Owing to the distance from the railway, 138 miles, it was impossible to construct the chimneys of brick. Where stovepipes were carried through partitions, they were surrounded by three inches of concrete.

This new post was considered a masterpiece at the time it was built.

On the 10th of May last, 1884, the new barracks were taken over from the North-West Coal and Navigation Company, and occupied shortly after by "C" division, a small party only being left as caretakers in the old buildings.

Fort Calgary having been created a district post, and "E" division removed there, under the command of Superintendent Mcllree, the buildings were entirely inadequate to accommodate the Division, and were so entirely useless and out of repair that Col. Irvine gave instructions to that officer to commence building at once on his arrival, and to retain for use during the winter such buildings as, with little, or no expense, could be made habitable for the winter The buildings to be erected were to be laid out in a general plan for a new post.

Calvary Barracks, erected in i888-89.

Superintendent Mcllree immediately on his arrival commenced work Several of the old buildings were pulled down to make way for the new ones, all the same logs being utilized. A contract was at once let for the erection of a new barrack room, 110 ft. long by 30 ft. wide, with (lining room, 30 ft. square, and kitchen, 15 ft. square; attached, 1 guard room, 30 ft. by 50 ft., with 12 cells; 1 hospital, and 1 officers' quarters. These buildings were all completed during 1882. The walls of the buildings throughout were 9 ft. high and constructed of logs, with the exception of the officers' quarters, which were frame. The cracks were filled with mortar. The floors consisted of 7 inch planed lumber, tongued and grooved, while the roof was of shingle laid in mortar. The buildings erected were good and substantial ones, neat in appearance, well ventilated, and slited for the requirements to which they were to be put. Much more commodious barracks were erected at Calgary in 1888 and 1889.

For some considerable time it had been the intention to abandon the old Fort Walsh post, which had figured so prominently in the early history of the force, and abandonment was desirable for many reasons. In the first place, the site was, from a military point of view, a most objectionable one. The rude buildings, always considered but a temporary refuge, had become utterly dilapidated. The post, too, being some 30 miles south from the located line of the Canadian Pacific Railroad, rendered a change of site imperative, in addition to the fact of its being a temptation to straggling bands of lazy Indians whose desire was to loiter about the post, and when in a destitute condition, make demands for assistance from the Government.

The Commissioner, therefore, acting under usual authority, had the post demolished; the work being performed by the police, commencing on the 23rd of May, and concluding on the 11th of June. The serviceable portion of the lumber of which the old buildings were composed, was freighted to the camp established at Maple Creek, a point on the main line of the Canadian Pacific Railroad, where the division previously stationed at Fort Walsh was encamped during the summer.

Acting under the direction of his Honour the Lieut.-Governor, a detachment, consisting of one officer (Inspector Dickens) and twenty-five men, was, during the month of September, 1883, stationed at Fort Pitt, and a police post established there. This was done on account of reports which had reached His Honour, to the effect that the Indians on reserves in that vicinity were likely to give serious trouble.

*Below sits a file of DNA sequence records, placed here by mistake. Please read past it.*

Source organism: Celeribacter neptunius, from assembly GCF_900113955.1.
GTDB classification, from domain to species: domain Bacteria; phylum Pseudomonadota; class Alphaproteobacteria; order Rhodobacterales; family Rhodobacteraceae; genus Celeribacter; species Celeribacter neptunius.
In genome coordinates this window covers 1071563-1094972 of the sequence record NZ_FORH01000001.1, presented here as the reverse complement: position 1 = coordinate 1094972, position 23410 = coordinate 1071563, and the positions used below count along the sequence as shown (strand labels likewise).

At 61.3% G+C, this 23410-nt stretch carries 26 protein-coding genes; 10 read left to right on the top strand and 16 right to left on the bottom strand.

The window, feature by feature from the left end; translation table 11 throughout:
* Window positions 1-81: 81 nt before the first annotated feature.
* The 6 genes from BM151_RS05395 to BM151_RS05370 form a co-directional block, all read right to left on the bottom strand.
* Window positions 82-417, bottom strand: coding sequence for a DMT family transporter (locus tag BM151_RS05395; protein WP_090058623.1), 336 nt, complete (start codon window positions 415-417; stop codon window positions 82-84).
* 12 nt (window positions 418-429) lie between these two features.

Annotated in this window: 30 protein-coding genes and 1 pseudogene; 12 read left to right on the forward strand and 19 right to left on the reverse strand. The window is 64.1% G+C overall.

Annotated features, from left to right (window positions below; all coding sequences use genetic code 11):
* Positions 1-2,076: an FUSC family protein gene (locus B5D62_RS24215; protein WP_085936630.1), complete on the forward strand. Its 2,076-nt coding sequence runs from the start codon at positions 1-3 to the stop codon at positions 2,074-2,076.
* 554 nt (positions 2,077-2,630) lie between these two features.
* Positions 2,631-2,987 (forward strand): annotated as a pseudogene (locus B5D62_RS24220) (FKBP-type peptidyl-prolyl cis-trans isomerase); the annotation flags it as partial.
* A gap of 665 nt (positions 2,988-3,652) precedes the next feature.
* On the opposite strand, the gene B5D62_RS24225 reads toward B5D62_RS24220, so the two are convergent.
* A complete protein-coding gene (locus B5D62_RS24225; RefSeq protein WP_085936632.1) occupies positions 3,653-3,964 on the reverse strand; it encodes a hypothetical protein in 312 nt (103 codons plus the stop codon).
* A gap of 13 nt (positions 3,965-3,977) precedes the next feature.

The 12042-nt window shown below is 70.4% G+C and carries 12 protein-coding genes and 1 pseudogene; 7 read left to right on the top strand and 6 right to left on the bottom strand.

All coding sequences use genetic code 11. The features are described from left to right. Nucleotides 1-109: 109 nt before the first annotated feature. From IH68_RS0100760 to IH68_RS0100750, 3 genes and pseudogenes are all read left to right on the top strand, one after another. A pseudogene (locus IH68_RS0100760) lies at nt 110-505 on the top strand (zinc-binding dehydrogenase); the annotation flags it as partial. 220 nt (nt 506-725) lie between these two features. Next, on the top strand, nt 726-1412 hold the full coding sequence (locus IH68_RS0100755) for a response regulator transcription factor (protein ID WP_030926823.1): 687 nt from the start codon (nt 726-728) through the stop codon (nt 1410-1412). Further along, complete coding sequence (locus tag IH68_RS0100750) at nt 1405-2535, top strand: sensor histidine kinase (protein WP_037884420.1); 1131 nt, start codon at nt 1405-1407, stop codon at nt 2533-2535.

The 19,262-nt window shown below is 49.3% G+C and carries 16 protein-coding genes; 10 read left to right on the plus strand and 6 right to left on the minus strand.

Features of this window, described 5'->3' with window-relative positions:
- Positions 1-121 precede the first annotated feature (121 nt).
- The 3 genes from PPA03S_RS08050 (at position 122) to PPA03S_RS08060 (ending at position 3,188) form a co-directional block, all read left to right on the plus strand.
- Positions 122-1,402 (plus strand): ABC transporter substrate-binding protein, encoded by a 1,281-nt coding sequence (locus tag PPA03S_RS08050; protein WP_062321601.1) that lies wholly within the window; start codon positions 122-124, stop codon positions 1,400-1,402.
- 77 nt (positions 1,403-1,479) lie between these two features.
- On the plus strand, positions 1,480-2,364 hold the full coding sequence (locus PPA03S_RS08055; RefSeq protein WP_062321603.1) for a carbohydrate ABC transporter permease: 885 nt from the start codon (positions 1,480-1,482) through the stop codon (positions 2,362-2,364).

At the end of 1882, the Commissioner was able to report that the increase of the force, referred to in an earlier chapter, had proved most judicious. The effect on the Indians throughout the Territory had been to show them that the Government intended that law and order should be kept, by both white men and Indians alike, and that sufficient force was provided to accomplish this. The cases of " Rig Bear" and of the trouble at the Blackfoot Crossing, early in the preceding January, were sufficient to show that a strong force was still necessary to enforce the law among the Indians. The Commissioner was, owing to the increase of force, enabled to move a sufficient force to Forts Macleod and Calgary, winch was urgently required. At Fort Macleod there were the Blood and Piegan reservations, numbering about four thousand people. The Sarcee reservation of about five hundred was only ten miles from Calgary, and the Blackfoot reserve, 50 miles down the Bow River from that post. The fast growing settlements about these posts, together with the large cattle ranches, rendered it imperative that they should receive good police protection from such a large body of Indians, in all about 7,000, as well as that order should be kept among the Indians themselves.

Great vigilance was required to prevent smuggling from Montana, U.S.

The following is a return showing the amount of Customs duties collected by the North-West Mounted Police, during the year 1882:—Port of Fort Walsh, up to 8th December, $15,135.40; Port of Fort Macleod, up to 30th December. S35.525.70; Port of Wood Mountain up to 31st December, $2,784.04; Port of Qu'Appelle up to 31st December, $1,070.50—Total S52,522.30.

It can be readily understood how largely the police work of the force was added to during the construction of the Canadian Pacific Railway. As the work neared the eastern boundary of the Territories, the troubles then feared ma)- be classified as follows:—

1st. Annoyance and possible attack on working parties by Indians.

2nd. Difficulty of maintaining law and order among he thousands of rough navvies employed; and the prevention of whisky being traded in their midst md at all points of importance along the line.